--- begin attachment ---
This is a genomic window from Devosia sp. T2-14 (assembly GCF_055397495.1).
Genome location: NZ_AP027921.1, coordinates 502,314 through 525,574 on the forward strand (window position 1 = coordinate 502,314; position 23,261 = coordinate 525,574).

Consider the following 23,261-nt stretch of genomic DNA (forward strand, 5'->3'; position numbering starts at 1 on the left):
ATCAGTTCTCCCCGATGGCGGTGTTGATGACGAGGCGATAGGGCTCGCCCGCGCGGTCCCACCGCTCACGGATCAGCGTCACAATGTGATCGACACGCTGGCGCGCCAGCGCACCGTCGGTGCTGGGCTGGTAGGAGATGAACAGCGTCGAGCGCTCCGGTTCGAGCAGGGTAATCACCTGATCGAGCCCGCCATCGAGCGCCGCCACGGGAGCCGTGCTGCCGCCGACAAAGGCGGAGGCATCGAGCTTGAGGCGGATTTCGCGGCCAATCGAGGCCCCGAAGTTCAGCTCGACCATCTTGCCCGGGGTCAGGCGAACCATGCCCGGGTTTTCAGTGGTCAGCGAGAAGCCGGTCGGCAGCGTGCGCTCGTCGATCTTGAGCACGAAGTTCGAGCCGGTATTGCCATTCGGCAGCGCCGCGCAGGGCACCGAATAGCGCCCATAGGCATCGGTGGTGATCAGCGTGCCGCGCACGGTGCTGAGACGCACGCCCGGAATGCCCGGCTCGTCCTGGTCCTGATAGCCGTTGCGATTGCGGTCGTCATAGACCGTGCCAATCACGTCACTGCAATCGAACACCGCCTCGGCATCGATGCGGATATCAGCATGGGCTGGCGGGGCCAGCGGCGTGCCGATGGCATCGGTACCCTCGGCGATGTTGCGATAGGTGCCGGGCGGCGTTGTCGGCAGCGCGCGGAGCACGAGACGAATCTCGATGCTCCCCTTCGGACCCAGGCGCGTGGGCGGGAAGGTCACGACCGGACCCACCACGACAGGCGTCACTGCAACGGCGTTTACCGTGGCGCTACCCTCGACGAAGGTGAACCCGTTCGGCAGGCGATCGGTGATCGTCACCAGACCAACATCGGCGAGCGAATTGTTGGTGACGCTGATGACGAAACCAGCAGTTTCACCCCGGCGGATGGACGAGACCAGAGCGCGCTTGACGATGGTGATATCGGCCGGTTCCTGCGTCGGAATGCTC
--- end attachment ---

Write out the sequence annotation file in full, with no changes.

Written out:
This is a genomic window from Devosia sp. T2-14 (assembly GCF_055397495.1).
Genome location: NZ_AP027921.1, coordinates 502,314 through 525,574 on the forward strand (window position 1 = coordinate 502,314; position 23,261 = coordinate 525,574).

Consider the following 23,261-nt stretch of genomic DNA (forward strand, 5'->3'; position numbering starts at 1 on the left):
ATCAGTTCTCCCCGATGGCGGTGTTGATGACGAGGCGATAGGGCTCGCCCGCGCGGTCCCACCGCTCACGGATCAGCGTCACAATGTGATCGACACGCTGGCGCGCCAGCGCACCGTCGGTGCTGGGCTGGTAGGAGATGAACAGCGTCGAGCGCTCCGGTTCGAGCAGGGTAATCACCTGATCGAGCCCGCCATCGAGCGCCGCCACGGGAGCCGTGCTGCCGCCGACAAAGGCGGAGGCATCGAGCTTGAGGCGGATTTCGCGGCCAATCGAGGCCCCGAAGTTCAGCTCGACCATCTTGCCCGGGGTCAGGCGAACCATGCCCGGGTTTTCAGTGGTCAGCGAGAAGCCGGTCGGCAGCGTGCGCTCGTCGATCTTGAGCACGAAGTTCGAGCCGGTATTGCCATTCGGCAGCGCCGCGCAGGGCACCGAATAGCGCCCATAGGCATCGGTGGTGATCAGCGTGCCGCGCACGGTGCTGAGACGCACGCCCGGAATGCCCGGCTCGTCCTGGTCCTGATAGCCGTTGCGATTGCGGTCGTCATAGACCGTGCCAATCACGTCACTGCAATCGAACACCGCCTCGGCATCGATGCGGATATCAGCATGGGCTGGCGGGGCCAGCGGCGTGCCGATGGCATCGGTACCCTCGGCGATGTTGCGATAGGTGCCGGGCGGCGTTGTCGGCAGCGCGCGGAGCACGAGACGAATCTCGATGCTCCCCTTCGGACCCAGGCGCGTGGGCGGGAAGGTCACGACCGGACCCACCACGACAGGCGTCACTGCAACGGCGTTTACCGTGGCGCTACCCTCGACGAAGGTGAACCCGTTCGGCAGGCGATCGGTGATCGTCACCAGACCAACATCGGCGAGCGAATTGTTGGTGACGCTGATGACGAAACCAGCAGTTTCACCCCGGCGGATGGACGAGACCAGAGCGCGCTTGACGATGGTGATATCGGCCGGTTCCTGCGTCGGAATGCTC